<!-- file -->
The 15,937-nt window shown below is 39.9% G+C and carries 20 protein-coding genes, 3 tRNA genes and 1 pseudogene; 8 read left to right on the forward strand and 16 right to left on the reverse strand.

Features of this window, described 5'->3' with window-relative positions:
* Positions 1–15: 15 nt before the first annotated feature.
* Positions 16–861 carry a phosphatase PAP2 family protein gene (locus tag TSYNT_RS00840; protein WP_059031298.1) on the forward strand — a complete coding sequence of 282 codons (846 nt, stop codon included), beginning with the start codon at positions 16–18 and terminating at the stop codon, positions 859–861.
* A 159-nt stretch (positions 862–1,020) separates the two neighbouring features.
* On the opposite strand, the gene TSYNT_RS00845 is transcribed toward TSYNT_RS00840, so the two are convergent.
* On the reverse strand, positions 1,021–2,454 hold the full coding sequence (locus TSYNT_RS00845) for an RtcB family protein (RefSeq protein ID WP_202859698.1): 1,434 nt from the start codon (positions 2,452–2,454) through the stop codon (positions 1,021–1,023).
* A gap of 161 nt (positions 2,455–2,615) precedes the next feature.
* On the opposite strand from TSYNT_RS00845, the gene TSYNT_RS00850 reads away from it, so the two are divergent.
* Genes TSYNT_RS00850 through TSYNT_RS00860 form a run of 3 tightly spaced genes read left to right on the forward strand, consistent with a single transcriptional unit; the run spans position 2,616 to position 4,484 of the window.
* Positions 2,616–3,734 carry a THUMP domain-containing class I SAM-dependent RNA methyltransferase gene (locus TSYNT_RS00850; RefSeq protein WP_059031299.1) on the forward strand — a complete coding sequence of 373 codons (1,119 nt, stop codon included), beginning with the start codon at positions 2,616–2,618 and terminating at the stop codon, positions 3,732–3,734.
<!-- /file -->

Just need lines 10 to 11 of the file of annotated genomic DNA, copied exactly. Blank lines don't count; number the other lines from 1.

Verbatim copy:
* Genes TSYNT_RS00850 through TSYNT_RS00860 form a run of 3 tightly spaced genes read left to right on the forward strand, consistent with a single transcriptional unit; the run spans position 2,616 to position 4,484 of the window.
* Positions 2,616–3,734 carry a THUMP domain-containing class I SAM-dependent RNA methyltransferase gene (locus TSYNT_RS00850; RefSeq protein WP_059031299.1) on the forward strand — a complete coding sequence of 373 codons (1,119 nt, stop codon included), beginning with the start codon at positions 2,616–2,618 and terminating at the stop codon, positions 3,732–3,734.